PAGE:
Question is, has an offence been committed? My input would be yes that it is unsporting behavior in that the collision was set up as a distraction that is staged, much like a player taking an obvious dive after contacting a player of the opposing team. I can’t see the trickery rule applying because it only addresses playing the ball back to the keeper and trying to circumvent a law of the game. I believe the goal was awarded. Not that it matters to me being I have no interest or contact with any team in Arkanas. Just discussing it with some current officials on how we would have called it. I am a laspsed official (not one of the choices below)

USSF answer (May 19, 2011):
Ah, deceit, the mother of legal gamesmanship. The kicking team is allowed to engage in its little bit of deception at almost any restart. Provided that the players who collide don’t turn the event into a moaning, groaning, shrieking distraction, this was likely legal. Some playacting is certainly acceptable, but when an event is played to the hilt it could be seen as constituting either (a) exaggerating the seriousness of an injury or (b) the equivalent of shouting at an opponent to distract (either of which would be unsporting behavior). It all depends, of course, on the opinion of the referee, which would be based on how out of the ordinary the actions of these players were.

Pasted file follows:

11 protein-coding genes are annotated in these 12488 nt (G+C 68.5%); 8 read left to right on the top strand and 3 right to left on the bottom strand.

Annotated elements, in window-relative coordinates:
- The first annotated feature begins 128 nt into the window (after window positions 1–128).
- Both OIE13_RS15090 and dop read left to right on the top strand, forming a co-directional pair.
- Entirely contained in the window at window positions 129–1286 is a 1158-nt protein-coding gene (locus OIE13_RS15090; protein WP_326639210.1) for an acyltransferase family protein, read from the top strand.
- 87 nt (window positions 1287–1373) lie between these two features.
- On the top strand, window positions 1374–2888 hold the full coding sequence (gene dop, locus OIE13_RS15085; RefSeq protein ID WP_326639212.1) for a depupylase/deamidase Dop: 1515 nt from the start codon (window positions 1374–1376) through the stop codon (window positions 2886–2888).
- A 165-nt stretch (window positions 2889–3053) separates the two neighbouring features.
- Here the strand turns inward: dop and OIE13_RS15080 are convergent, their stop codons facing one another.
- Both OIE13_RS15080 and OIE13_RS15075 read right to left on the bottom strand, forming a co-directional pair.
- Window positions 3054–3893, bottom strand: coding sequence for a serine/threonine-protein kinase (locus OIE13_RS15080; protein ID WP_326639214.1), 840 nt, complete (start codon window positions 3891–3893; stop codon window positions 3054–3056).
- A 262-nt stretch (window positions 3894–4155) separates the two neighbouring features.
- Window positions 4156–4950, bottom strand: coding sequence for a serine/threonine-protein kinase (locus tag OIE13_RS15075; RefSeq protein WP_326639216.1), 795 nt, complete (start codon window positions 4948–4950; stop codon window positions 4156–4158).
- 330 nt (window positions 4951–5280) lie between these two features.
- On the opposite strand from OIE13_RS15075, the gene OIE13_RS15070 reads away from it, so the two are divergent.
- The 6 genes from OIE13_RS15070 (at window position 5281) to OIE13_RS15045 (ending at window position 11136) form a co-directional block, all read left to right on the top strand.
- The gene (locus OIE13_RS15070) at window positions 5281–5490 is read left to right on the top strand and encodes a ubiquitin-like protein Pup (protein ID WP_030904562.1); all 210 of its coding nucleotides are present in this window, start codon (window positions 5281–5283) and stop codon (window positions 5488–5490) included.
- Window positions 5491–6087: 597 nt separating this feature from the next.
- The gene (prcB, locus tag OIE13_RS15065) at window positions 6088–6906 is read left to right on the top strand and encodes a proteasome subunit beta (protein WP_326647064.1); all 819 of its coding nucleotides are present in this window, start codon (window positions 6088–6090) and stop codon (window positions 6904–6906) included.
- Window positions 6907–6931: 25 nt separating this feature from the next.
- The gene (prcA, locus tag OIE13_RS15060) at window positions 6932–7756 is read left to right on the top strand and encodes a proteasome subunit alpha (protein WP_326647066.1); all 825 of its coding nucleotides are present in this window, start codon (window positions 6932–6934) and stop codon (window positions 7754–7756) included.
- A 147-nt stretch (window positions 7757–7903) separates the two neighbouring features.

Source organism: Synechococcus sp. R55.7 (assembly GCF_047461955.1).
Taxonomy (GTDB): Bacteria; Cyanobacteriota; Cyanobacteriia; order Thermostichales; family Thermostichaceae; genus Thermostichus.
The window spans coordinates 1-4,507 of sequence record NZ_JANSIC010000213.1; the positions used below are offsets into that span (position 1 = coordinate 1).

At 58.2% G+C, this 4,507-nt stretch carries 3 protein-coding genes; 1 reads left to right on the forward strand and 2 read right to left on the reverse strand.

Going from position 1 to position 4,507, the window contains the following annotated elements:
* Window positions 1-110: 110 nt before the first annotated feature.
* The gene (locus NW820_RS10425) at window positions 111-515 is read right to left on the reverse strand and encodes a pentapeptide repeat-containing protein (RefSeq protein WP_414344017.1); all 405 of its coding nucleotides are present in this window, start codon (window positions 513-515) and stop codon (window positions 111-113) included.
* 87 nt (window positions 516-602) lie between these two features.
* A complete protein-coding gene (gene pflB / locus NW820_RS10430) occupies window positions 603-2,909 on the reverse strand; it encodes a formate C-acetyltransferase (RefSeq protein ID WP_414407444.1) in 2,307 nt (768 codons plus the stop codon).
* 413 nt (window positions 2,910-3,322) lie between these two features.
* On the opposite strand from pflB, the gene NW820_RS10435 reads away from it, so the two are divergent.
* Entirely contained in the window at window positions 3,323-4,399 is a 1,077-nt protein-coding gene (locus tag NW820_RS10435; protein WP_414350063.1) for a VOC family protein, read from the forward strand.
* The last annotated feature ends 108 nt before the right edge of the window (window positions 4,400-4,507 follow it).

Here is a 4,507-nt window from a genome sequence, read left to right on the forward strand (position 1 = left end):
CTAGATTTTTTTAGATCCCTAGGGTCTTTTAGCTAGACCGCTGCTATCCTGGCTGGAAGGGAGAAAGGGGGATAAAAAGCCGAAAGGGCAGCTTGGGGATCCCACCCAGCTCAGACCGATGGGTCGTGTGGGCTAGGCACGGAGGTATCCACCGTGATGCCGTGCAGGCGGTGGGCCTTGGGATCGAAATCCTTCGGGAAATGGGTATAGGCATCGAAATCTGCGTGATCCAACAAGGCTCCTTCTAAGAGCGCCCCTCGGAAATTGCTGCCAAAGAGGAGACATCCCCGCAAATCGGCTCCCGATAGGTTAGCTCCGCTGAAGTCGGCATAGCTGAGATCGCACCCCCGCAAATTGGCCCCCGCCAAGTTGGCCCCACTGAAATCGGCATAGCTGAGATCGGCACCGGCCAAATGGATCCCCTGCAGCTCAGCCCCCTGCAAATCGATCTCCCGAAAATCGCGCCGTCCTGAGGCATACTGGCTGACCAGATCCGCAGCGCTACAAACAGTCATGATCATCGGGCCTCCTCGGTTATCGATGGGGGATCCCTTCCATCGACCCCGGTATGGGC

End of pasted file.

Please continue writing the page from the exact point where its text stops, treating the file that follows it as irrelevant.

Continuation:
The Laws of the Game were not written to compensate for the mistakes of players, in this case the defending team that did not continue to pay attention to the subsequent kicker, the runner, and the ball itself.

CAVEAT: Please note that this is a high school game played under NFHS auspices, and not necessarily in accordance with the Laws of the Game. And the referee might be especially cunning and preempt any problems by stopping play for the “injury,” which occurred before the ball was in play, have the players attended to, and restart with original free kick.

A video clip of this incident may be seen at this URL:


Defending team has been awarded a free kick outside the penalty area. The kicker pass back the ball to his goalkeeper. The keeper touches the ball with his hands but the ball, anyway, enters the goal.

How the referee should reiniciate the game?

1. Awarding an IFK against the goalkeeper because he used his hands after the ball was passed to him by a team mate?

2. Allowing the goal because the goalie touched the ball before it entered the goal? or

3. awarding a corner kick because a team can not kick a free kick into its own goal?